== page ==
Sure, it’s hard to know where to start, but the resources are all here, unlike someplace like New York. In New York, there’s just no vacant space in the city. Rural areas are much farther from the center of the city than here in Chicago. So again, each region has a completely different project in front of them. That’s why I hesitate to say: my local food system looks like this many farmers and this many people. If each region tackled the issues that face us all—diversifying, using open space in new ways, demanding that we get more information, changing some of the modern expectations about huge industrial food processors and growers, and how they serve us,- then each region can and will develop all the resources they need to troubleshoot an alternative food system specific to them.
Many urban agriculture projects are localized within specific communities, and operate on relatively small scales. Yet Growing Power has established partnerships throughout the city that have allowed it to tackle everything from food distribution networks to highly visible demonstration projects in Grant Park and Cabrini-Green, or food baskets for seniors living in public housing. How has Growing Power mobilized partners, the city government and many people to achieve these things?
The key to all of this is just really good soil. We have a two-acre urban farm in Milwaukee where we produce all this good soil. This allows us to do all kinds of things that a lot of community groups really struggle with because we have that fertility. We can walk into the Park District and say, “Here’s all this amazing nitrogen and soil that we have.” We have something to offer with each of our projects and partnerships—we have the basic building blocks that address the physical needs of any farming, gardening and growing project, which is this soil. People often struggle with staffing, time and dedicated people. Those are all real things. But there’s also the problem of searching for resources in a place where you’ve got great ideas, space, the fresh water, and a city government that is into greening. Here, the limitation is you have to have something to put your plants in. We have it.
Also, it’s a really special time to be in Chicago. All these important pieces are falling into place, allowing the city to be a leader. The city has a lot of problems. The neighborhood dynamics are intense, there are serious issues of access depending on where you live, and who you are. Yet whatever those limitations are, we have a local government that’s really supportive of green space initiatives, and willing to make them happen. There’s a big greening community in Chicago.
Growing Power also preaches this perspective of doing a little bit of everything, a deliberately comprehensive approach. There are so many variables in developing a food system. You will need people that can mobilize youth corps and churches. At the same time, it’s such an interdisciplinary issue, so GP’s intentional model to cover nine out of fifteen bases is working. We do the food distribution, we work with organic, gourmet and high-end vegetables in the parks. That’s really visible, but we also work on the community level. That comprehensiveness is a model for an ultimate solution to a new food system.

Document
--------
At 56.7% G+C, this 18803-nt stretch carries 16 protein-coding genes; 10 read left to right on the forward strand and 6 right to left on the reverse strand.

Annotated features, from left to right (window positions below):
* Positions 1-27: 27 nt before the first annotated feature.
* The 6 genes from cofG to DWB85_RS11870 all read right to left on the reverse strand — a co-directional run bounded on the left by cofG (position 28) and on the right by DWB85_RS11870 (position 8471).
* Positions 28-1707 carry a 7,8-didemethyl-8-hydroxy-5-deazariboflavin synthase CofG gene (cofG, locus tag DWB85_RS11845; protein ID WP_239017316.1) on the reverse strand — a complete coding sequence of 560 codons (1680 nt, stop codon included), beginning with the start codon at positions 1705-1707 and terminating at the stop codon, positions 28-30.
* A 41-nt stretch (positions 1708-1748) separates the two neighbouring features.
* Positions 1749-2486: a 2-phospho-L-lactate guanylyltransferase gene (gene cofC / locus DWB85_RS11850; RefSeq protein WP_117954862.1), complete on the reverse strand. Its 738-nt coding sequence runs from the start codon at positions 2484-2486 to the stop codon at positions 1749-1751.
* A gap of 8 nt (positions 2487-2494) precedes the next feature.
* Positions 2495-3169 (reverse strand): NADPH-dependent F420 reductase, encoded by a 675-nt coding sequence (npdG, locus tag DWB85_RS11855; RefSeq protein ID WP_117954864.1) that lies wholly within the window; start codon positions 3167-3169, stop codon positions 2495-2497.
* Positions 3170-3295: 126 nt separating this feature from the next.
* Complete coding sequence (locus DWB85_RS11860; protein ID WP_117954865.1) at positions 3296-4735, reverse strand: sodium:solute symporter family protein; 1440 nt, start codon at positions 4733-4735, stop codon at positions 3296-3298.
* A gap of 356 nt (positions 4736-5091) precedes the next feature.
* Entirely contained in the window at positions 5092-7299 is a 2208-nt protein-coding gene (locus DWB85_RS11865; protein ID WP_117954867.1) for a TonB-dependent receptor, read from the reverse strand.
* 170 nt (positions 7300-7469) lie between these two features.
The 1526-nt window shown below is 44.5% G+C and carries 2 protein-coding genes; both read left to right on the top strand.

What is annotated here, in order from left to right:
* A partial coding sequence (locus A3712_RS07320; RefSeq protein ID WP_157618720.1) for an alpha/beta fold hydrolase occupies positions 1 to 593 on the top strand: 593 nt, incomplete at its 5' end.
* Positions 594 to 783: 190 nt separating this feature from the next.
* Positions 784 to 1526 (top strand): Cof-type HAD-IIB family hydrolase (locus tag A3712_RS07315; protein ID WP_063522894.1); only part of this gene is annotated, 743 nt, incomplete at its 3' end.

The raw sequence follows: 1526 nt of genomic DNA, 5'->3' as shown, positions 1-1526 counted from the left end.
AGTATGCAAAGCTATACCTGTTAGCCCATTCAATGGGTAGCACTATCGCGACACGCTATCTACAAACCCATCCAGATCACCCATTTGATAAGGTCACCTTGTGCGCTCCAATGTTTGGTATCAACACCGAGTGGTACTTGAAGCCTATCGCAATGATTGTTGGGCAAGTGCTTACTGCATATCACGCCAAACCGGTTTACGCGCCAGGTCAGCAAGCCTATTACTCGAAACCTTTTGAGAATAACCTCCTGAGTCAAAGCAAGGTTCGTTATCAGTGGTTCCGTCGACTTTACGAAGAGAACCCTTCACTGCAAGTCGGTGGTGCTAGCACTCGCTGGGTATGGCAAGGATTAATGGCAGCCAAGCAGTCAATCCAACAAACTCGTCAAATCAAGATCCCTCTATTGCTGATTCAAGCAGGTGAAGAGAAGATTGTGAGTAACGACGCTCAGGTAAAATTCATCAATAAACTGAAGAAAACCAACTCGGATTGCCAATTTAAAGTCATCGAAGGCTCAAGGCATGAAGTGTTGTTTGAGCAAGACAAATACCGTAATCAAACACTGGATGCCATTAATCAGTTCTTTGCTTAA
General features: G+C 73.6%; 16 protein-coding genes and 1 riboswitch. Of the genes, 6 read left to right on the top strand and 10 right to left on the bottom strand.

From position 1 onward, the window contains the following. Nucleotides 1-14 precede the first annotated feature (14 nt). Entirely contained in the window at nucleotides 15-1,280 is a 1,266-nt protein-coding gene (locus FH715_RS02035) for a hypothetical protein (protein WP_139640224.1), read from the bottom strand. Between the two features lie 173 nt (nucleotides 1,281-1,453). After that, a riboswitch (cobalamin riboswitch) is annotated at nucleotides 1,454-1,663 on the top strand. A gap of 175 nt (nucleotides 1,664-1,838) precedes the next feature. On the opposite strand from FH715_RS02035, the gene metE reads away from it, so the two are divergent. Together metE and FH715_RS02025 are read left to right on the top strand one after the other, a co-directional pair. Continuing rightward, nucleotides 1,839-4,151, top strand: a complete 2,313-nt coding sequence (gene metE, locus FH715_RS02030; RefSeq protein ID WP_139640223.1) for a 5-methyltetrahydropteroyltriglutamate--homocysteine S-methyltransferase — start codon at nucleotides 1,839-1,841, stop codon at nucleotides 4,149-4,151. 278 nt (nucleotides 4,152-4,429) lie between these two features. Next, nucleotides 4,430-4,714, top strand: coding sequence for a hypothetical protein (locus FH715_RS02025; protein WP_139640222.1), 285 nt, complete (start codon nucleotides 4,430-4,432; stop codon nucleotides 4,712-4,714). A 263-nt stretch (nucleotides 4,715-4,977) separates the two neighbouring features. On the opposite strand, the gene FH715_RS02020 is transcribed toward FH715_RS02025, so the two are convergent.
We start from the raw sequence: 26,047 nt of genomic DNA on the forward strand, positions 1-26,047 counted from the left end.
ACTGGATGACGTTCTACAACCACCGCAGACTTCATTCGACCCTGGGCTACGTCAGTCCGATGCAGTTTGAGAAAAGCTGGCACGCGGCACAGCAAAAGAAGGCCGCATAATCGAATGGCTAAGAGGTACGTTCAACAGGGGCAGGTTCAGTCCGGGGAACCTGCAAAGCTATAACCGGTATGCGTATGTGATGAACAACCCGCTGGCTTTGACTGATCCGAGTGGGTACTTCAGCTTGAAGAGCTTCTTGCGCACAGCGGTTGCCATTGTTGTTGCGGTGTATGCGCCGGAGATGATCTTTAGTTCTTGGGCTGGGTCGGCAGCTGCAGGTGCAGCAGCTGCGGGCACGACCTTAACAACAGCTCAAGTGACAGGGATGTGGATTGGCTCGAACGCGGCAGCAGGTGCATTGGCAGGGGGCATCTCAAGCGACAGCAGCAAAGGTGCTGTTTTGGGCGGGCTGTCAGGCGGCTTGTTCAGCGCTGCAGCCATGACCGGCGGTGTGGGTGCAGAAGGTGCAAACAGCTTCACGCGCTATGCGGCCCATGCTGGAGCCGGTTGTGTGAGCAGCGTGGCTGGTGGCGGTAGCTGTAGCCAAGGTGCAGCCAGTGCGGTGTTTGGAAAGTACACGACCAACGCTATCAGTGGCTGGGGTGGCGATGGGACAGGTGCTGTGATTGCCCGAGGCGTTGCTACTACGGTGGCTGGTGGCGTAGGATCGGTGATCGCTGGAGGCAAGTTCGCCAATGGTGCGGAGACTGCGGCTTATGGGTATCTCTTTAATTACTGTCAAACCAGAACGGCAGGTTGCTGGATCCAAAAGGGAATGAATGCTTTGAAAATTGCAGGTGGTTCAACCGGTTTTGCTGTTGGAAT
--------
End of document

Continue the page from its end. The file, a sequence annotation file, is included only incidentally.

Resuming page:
Even our highly visible program in the park was deliberately comprehensive. A lot of the varieties we grew there were high-end, because they were sexy and pretty to look at. Yet we mixed it up, too. We had the culturally appropriate food that we grow in the communities we work with, like collards and okra, Vietnamese melons, Chinese eggplants, and a lot of Latin American spices. We were trying to represent all the groups that we work with. All of these different levels of taste and cultural identity have to play a role. It was deliberate. That’s a different design than something like community gardens, where everything grown there is what people need, want and can cook.
Any visit to Chicago’s food co-ops or green markets will show that there is a thriving consumer and producer base dedicated to healthy food and sustainable farming. You get less of a sense of the rich socioeconomic and ethnic diversity of this movement, both in terms of its history and its contemporary context. How has Growing Power worked to tap into it and mobilize it?
Growing Power’s primary concern is food security and food access. We come at that from the perspective that the resource and the needs are in communities filled with people who aren’t shopping at Whole Foods. A great number of people who are generationally close to farming are living in communities on the south and west sides of Chicago that are primarily low income, and primarily communities of color. They are people who have come from other countries where their families are still farming, or through the Great Migration, families that have farmed. Alternative food movements need to come from these places. However small the buying power of these communities seems to be, their members are spending a great deal more money on the scary food. They are also suffering the most as a result. The perception is that their dollar is not powerful, that their consumer demand is not an enfranchised one. It’s not true. Their dollars are strong—they are funding all of these huge, vertically integrated food manufacturers and corporations. Frito Lay would be nothing without them. This needs to be talked about.
The work that we do on a community level is our primary concern. Whenever we do a high-end project, like at Grant Park, we incorporate a youth education component, youth from the com-munities that we focus on. The Market Basket program we run is geared toward affordability.
The food needs of low income populations of color are not being met by anyone yet, not even the alternative food system. All of the beautiful farming, cooking and eating that is happening in higher-end markets, what we call alternative food systems, is not a comprehensive solution. Not only because of price, but also because it’s very much about trend, an elite sophistication. Trends and sophistication can be a powerful driving force. There are people who would say that it’s the only driving force. Yet, trends come and go, or they can be co-opted, quite easily. So elite trends and sophistication are ultimately not a powerful place to come from when thinking about an alternative food movement. If there are community-based options that are affordable choices, people who spend a lot of money cooking for their families and looking for good food will continue to make healthy and sustainable choices, even when the trend is gone. We need to build a comprehensive, equitable approach with staying power.